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Discussion in 'The Perfect Line and Other Riding Myths' started by Vulfy, May 6, 2012.
Nope, I read it spot on
Merry Christmas Everbody and All The Best for the New Year.
Oh! ... in that case
At this point, I'm curious what you thought Harvey thought it meant
Merry Christmas and happy holidays, everyone!
Lemme just say some of the folks I hang out with have a different meaning for "get stuck in" is all.
Back on subject, I found this while hunting for course layouts to practice on. It is for horses, not motorcycles, but a few tweaks would fix that. Mostly getting rid of the obstacles and shortening marker intervals.
Merry Christmas and Happy Holidays everybody!!! Wishing you all the best this holiday season, and in the upcoming New Year!
THIS IS THE PART I CARE ABOUT..... ok, sharp eyed folk... what's he doing at the 2:03 mark ? did he blow a cone set, or is that something new we should be practicing ? he's a badass, no doubt
THE REST OF THIS IS REALLY JUST FLUFF ....looks like a te250 with street wheels ? 17's, or maybe smaller ?
if the video was sharper, we could make out his use of the controls. he's using clutch at the tight turns/ full 360 circles it appears. that's surprising, figured he'd just power through and modulate the rear brake. he's DEF using the front brake in major decelleration moves, but doesn't look like it in the slower stuff.
S'funny you should post that. I'm looking at 17" rims for the DT in the New Year. Epic riding.
The obstacle being negotiated on the video clip at 2:03 is what we have roughly translated as a Jink, which is the simplest of the Adachi Special Obstacles. The Jink requires that the rider touches a tape line between two pylons with their front wheel. If the rider fails to touch the line there is a three second penalty added to their final attack time.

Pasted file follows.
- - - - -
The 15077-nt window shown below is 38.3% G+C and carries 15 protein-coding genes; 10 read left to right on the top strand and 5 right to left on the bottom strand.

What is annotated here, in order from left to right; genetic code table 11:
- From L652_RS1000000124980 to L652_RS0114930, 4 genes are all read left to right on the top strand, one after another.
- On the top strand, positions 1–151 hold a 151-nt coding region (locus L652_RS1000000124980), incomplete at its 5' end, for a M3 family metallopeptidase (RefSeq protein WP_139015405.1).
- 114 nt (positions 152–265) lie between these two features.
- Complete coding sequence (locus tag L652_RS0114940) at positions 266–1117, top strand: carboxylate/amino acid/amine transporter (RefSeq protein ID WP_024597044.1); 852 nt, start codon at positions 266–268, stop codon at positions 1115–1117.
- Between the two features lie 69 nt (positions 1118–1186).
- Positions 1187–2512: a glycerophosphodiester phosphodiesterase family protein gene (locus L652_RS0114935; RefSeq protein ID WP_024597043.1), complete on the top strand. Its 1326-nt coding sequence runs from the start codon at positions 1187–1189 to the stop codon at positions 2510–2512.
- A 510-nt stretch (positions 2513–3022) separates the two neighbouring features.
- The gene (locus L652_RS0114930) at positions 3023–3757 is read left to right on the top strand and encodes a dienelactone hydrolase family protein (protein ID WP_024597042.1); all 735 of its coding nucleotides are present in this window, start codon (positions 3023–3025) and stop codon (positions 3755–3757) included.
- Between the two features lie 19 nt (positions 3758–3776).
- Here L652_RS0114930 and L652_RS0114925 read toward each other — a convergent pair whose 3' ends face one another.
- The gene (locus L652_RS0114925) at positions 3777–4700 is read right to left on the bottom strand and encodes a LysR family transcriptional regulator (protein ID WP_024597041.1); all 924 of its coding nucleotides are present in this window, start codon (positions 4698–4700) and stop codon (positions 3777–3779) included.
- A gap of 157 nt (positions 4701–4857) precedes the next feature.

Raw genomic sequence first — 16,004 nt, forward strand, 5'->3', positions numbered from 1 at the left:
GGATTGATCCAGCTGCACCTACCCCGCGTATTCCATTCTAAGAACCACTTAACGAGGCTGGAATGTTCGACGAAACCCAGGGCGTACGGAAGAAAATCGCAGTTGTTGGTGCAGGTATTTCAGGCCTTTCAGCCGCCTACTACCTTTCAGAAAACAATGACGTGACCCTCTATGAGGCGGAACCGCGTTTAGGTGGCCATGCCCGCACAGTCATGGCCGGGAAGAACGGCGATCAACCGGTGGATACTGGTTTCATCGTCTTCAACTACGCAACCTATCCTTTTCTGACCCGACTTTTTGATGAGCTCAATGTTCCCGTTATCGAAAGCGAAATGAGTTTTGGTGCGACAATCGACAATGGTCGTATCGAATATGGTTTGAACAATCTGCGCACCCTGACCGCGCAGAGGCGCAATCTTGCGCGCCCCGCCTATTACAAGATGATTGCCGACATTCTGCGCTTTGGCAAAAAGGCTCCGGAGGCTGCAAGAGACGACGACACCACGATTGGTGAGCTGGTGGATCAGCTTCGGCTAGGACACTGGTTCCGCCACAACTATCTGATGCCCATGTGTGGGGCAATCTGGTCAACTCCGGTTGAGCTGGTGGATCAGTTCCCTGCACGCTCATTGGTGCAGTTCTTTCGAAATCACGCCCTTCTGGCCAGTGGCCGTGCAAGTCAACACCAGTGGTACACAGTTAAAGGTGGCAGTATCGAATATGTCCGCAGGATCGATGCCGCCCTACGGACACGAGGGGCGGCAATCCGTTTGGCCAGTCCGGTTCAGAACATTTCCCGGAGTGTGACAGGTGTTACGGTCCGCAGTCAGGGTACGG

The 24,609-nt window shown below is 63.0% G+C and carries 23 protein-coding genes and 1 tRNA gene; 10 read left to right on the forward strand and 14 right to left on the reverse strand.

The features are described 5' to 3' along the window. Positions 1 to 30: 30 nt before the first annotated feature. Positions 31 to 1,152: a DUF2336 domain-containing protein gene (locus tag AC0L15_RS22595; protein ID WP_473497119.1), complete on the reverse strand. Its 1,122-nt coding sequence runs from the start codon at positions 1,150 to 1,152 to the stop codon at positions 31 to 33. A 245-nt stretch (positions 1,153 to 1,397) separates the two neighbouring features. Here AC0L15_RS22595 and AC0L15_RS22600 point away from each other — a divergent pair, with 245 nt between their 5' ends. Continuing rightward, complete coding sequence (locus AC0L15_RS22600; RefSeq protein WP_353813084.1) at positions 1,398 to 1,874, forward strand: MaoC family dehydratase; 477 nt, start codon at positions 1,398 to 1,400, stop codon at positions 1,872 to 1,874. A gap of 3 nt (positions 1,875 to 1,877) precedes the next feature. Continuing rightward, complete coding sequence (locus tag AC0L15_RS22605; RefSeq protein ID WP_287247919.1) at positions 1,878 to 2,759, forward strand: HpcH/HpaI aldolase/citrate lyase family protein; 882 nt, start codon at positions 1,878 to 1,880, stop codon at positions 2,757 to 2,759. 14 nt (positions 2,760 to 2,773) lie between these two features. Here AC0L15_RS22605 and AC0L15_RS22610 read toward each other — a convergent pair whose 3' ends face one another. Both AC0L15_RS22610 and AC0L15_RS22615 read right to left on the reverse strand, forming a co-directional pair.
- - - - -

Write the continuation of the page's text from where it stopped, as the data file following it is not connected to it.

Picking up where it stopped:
All competetive Moto Gymkhana courses should feature at least one such obstacle which is usually used to slow riders down and to gauge their riding accuracy.
Adachi Special Obstacles are a range of different obstacles that have no predefined route through them, so it is up to the rider to work out the quickest path during the course walk. This is further complicated by the course designer occasionally mandating a direction that a rider must take between certain pylons, but not mandating how they get their bikes to be pointing in the right direction in the first place!
In a Jink for example, the course designer might put a double-ended arrow on the direction indicator which means that the rider can turn either left or right handed at the obstacle. On other occasions the designer will use a single arrow which means the rider must turn in the direction indicated. Failure to do so would result in a wrong course indication from the course marshall which will give the rider a 9.99 minute penalty, effectiveley disqualifying their attack time from the competition!!!!!
At the last competition I went to in Japan there was an obstacle called a Saw that contained SEVEN Jinks, so that meant that you could gather 21 seconds of penalties if you missed them all.
Here is the same rider as the previous video negotiating the Saw. (it is the first obstacle immediately after the start).
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Ok, I looked a few times at the jink, I just can't see what you're refering to. I did notice one thing that corresponds, his rear wheel just touches a white cone as he's about to exit the jink, is that what you mean ? I looked for tape on the ground, and strung between the cones, but can't see it. :)